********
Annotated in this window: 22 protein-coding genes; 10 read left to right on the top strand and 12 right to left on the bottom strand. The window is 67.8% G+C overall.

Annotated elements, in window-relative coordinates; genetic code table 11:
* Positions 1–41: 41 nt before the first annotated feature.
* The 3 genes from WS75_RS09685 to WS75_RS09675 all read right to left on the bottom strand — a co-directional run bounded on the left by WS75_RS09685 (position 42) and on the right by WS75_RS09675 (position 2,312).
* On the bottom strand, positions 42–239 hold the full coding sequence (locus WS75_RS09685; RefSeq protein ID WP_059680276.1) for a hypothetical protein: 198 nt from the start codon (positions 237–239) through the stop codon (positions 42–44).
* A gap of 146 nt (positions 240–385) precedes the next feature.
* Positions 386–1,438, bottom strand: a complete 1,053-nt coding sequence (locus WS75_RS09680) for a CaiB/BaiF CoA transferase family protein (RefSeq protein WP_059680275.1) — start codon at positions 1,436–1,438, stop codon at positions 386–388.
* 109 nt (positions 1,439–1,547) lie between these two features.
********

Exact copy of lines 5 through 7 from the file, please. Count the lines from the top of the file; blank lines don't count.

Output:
* On the bottom strand, positions 42–239 hold the full coding sequence (locus WS75_RS09685; RefSeq protein ID WP_059680276.1) for a hypothetical protein: 198 nt from the start codon (positions 237–239) through the stop codon (positions 42–44).
* A gap of 146 nt (positions 240–385) precedes the next feature.
* Positions 386–1,438, bottom strand: a complete 1,053-nt coding sequence (locus WS75_RS09680) for a CaiB/BaiF CoA transferase family protein (RefSeq protein WP_059680275.1) — start codon at positions 1,436–1,438, stop codon at positions 386–388.